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Iran's Nuclear 'Espionage' Saga Continues

Iranian Minister for Intelligence Mahmoud Alavi.

The Islamic Republic’s judiciary affiliated news website, Mizan has dismissed the Intelligence Minister’s assertion that his ministry is the only competent body to determine who is a spy.

The Intelligence Minister, Mahmoud Alavi, on Wednesday, October 11, had rejected accusations that a member of Iran’s nuclear negotiating team, Abdolrasoul Dorri Esfahani, was a spy.

Alavi had even said that Dorri Esfahani was collaborating with the counterespionage department of his ministry, while the Judiciary has sentenced him to five years in prison.

The minister had also claimed, “The only professional reference for discernment of espionage activities in the Islamic Republic is the department of counterespionage run by the deputy of the intelligence minister”.

Apparently, Mizan's report is directed at this part of Alavi's statement.

Based on quotations made by unnamed sources, Mizan has dismissed the claim that the Intelligence Ministry is the only authority responsible for cases related to espionage.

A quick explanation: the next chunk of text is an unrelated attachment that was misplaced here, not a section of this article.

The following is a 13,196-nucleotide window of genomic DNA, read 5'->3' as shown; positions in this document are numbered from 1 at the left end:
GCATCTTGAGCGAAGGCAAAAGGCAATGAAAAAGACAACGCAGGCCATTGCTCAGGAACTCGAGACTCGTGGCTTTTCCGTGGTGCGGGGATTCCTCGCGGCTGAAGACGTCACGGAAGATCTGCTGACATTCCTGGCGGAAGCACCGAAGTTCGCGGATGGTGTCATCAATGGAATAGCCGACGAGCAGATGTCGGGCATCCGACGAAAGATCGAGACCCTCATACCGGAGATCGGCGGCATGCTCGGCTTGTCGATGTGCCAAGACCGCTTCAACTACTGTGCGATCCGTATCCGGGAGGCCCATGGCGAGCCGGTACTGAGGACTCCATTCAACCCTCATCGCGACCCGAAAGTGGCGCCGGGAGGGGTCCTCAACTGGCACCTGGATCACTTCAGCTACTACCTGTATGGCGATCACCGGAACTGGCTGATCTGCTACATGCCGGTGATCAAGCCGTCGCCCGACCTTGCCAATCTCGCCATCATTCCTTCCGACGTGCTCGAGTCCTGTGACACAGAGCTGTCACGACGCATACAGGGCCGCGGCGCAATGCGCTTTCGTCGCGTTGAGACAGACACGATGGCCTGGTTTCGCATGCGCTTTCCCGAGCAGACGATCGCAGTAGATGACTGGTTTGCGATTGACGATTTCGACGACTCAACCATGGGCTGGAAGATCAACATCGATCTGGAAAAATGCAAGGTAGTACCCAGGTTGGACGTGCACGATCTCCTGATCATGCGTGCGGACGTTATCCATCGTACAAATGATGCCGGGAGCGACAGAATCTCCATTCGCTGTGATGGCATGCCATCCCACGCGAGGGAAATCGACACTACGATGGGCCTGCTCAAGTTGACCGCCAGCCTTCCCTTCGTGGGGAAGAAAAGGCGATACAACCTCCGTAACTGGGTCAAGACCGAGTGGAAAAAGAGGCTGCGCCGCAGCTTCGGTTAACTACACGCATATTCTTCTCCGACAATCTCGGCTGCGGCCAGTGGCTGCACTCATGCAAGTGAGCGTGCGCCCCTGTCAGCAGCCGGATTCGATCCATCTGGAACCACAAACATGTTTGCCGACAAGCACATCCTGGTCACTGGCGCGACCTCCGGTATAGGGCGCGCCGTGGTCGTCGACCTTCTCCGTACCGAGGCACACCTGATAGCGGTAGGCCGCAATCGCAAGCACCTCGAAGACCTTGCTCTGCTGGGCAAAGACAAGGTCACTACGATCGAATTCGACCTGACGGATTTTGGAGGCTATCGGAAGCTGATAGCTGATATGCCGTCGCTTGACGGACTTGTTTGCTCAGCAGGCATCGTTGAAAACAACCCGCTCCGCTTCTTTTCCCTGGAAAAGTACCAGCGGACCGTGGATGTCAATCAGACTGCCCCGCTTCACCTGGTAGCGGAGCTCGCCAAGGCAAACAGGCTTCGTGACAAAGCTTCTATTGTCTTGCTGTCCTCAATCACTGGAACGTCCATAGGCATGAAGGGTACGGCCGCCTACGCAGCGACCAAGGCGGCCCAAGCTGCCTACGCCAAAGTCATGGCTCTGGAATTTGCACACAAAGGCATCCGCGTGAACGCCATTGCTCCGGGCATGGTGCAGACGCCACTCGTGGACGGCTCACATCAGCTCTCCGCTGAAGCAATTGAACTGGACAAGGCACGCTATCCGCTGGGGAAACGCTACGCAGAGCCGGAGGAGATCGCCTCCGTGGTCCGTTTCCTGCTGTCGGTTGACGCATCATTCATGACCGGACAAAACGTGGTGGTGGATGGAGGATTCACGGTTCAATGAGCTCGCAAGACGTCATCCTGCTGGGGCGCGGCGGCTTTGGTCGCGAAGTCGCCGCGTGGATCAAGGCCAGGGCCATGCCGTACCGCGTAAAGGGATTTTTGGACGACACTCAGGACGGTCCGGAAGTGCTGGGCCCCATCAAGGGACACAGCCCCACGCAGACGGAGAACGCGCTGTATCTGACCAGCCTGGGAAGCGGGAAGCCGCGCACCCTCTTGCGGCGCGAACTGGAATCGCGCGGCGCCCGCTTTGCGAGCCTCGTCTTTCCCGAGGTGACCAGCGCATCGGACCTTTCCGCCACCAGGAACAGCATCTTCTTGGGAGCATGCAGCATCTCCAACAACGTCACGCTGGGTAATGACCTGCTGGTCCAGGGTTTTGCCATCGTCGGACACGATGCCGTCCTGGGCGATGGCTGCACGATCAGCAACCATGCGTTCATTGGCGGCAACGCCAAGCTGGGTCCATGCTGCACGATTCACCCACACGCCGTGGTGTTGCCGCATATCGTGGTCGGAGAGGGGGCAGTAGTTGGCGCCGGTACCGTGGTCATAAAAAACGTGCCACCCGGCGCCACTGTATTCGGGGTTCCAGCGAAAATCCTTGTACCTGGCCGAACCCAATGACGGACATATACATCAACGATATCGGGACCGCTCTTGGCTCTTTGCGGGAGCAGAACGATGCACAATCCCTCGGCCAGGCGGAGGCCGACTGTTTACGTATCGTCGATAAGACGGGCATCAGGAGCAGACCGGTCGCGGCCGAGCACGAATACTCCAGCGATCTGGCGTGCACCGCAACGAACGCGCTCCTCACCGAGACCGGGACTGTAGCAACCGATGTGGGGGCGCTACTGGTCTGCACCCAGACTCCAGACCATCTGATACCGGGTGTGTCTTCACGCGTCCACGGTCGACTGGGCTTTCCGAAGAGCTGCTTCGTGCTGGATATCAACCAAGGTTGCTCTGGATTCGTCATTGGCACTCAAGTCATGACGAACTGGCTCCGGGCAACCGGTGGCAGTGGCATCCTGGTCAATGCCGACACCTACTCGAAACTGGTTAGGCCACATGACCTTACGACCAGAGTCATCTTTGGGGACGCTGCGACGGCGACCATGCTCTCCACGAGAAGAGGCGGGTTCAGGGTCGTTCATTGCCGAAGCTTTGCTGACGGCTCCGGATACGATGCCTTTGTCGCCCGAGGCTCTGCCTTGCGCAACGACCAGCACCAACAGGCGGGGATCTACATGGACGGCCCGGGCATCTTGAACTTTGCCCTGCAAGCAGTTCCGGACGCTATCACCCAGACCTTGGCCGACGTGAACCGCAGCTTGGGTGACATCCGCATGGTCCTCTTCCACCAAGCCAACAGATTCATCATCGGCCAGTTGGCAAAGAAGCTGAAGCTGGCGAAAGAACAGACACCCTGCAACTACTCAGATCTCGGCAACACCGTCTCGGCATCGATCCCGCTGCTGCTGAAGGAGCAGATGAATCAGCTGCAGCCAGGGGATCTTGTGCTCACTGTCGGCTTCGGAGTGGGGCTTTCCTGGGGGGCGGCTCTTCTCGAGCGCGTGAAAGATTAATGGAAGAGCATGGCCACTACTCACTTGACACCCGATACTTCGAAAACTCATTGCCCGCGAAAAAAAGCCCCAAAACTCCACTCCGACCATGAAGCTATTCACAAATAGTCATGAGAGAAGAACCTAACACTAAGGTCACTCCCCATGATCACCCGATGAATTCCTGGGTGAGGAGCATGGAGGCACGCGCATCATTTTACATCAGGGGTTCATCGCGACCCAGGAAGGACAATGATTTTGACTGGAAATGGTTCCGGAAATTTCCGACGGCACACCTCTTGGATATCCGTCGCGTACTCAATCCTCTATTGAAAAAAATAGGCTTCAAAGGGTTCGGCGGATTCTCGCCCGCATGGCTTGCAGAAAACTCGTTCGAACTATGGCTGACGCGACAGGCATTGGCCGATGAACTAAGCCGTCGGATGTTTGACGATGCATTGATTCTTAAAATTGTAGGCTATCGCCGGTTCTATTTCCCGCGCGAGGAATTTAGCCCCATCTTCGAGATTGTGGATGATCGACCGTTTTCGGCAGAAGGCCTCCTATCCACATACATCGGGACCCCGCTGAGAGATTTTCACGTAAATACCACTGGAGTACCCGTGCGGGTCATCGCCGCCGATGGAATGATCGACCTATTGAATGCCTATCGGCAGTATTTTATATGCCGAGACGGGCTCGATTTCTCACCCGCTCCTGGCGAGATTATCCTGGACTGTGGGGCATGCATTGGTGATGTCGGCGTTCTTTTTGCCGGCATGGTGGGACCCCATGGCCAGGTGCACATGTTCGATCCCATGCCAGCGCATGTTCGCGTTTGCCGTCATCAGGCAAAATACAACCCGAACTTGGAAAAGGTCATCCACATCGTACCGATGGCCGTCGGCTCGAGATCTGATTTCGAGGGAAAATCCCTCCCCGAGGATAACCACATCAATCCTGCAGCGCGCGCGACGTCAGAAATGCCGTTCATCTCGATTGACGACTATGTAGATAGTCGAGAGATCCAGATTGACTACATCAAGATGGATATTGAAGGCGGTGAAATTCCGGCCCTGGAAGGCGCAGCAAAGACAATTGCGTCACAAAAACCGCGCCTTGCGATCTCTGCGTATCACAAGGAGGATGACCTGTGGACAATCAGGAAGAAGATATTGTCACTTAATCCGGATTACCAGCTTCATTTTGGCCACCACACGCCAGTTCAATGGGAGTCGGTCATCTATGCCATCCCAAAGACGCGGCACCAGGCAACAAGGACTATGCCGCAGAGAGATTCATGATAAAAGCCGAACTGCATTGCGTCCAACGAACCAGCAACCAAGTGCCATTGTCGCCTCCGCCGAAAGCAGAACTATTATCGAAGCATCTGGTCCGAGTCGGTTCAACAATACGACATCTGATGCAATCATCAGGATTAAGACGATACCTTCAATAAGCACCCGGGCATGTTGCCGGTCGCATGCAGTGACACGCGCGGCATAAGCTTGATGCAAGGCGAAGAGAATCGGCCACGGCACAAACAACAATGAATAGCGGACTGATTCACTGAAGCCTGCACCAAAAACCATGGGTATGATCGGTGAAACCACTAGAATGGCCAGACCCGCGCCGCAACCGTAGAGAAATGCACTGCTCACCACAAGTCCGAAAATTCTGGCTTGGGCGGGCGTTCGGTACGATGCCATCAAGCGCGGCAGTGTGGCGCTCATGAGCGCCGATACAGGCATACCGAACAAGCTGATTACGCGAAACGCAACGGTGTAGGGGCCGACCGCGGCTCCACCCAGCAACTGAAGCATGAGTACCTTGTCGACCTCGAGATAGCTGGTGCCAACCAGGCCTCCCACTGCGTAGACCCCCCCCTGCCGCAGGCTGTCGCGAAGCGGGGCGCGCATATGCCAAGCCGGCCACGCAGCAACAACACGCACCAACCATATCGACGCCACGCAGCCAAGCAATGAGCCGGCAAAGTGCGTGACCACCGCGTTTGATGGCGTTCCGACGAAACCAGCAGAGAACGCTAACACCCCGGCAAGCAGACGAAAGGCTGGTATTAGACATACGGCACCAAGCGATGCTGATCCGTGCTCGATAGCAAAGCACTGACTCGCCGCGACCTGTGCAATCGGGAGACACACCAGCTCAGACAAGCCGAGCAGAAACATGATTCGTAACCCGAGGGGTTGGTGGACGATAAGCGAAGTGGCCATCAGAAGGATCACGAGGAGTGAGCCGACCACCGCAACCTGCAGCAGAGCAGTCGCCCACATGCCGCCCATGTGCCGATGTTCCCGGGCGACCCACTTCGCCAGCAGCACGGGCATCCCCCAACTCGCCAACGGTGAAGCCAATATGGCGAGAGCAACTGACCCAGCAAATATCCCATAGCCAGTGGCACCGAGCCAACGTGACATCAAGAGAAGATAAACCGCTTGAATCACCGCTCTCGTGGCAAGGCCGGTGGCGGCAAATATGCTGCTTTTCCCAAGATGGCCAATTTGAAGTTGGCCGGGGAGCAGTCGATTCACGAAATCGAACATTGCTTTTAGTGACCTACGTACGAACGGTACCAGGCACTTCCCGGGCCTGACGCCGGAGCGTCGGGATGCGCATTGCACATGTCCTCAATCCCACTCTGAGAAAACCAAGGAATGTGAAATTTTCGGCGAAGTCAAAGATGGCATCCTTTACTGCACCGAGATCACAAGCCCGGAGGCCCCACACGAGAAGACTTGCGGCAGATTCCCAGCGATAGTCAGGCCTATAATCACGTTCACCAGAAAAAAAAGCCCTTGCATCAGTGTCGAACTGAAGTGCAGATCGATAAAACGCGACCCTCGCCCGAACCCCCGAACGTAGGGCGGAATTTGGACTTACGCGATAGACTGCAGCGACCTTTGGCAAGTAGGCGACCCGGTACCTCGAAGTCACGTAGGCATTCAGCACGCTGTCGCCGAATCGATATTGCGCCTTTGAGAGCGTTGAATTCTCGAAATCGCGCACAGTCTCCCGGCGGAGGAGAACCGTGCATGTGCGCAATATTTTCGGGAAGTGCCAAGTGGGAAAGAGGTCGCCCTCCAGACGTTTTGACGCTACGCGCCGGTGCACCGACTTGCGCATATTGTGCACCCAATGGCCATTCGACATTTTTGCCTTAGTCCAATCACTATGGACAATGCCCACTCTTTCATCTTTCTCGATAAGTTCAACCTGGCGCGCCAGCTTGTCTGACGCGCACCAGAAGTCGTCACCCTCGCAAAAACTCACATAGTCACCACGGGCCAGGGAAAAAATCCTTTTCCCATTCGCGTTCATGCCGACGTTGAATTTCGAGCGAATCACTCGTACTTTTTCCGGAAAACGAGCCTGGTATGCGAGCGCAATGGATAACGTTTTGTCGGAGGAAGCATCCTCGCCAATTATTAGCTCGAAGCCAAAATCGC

“The only competent authority to convict or acquit people accused of spying is the court of law”, Mizan has reported, noting, “Based on a final verdict, Dorri Esfahani has been convicted and sentenced for espionge”.

Furthermore, Mizan has argued, “There is no law stipulating that the Intelligence Ministry is the sole authority responsible for certifying or rejecting that an act of espionage has taken place, or who is guilty of spying, who is not”.

Without any elaboration, Mizan has also cited its unnamed sources as noting, “There have already been legal cases that the courts of law have disagreed with the information provided by the Intelligence Ministry, acquitting people accused of espionage”.

Abdolrasoul Dorri Esfahani’s saga began a year ago, when in August 2016 news outlets close to the Islamic Revolution Guards Corps, IRGC reported his arrest.

The reports said he had been arrested on suspicion of "selling the country's economic information to foreigners."

He was later granted bail, which is rare in Iran for those accused of serious crimes, and denied the allegations. But last Sunday the Judiciary announced his conviction on the same charges.

While apparently unending saga of Dorri Esfahani is still going on, a conservative cleric MP, Mojtaba Zonnour disclosed on Thursday, “Two other members of Iran’s nuclear negotiation team have also been accused of espionage and collaborating with foreign governments”.

Zonnour has not mentioned the name of the two or their position in Iran’s nuclear negotiation team, but admitted, “One of the accused is living in Canada and the other has also fled Iran”.

The Islamic Republic has multiple security and intelligence units. The Islamic Revolution Guards Corps, IRGC, has its own vast intelligence apparatus and often acts on its own to arrest people even for vague charges unrelated to national security.

On the overall political line-up of forces, the IRGC is a close ally of Iran’s Judiciary and both are under the Supreme Leader’s control.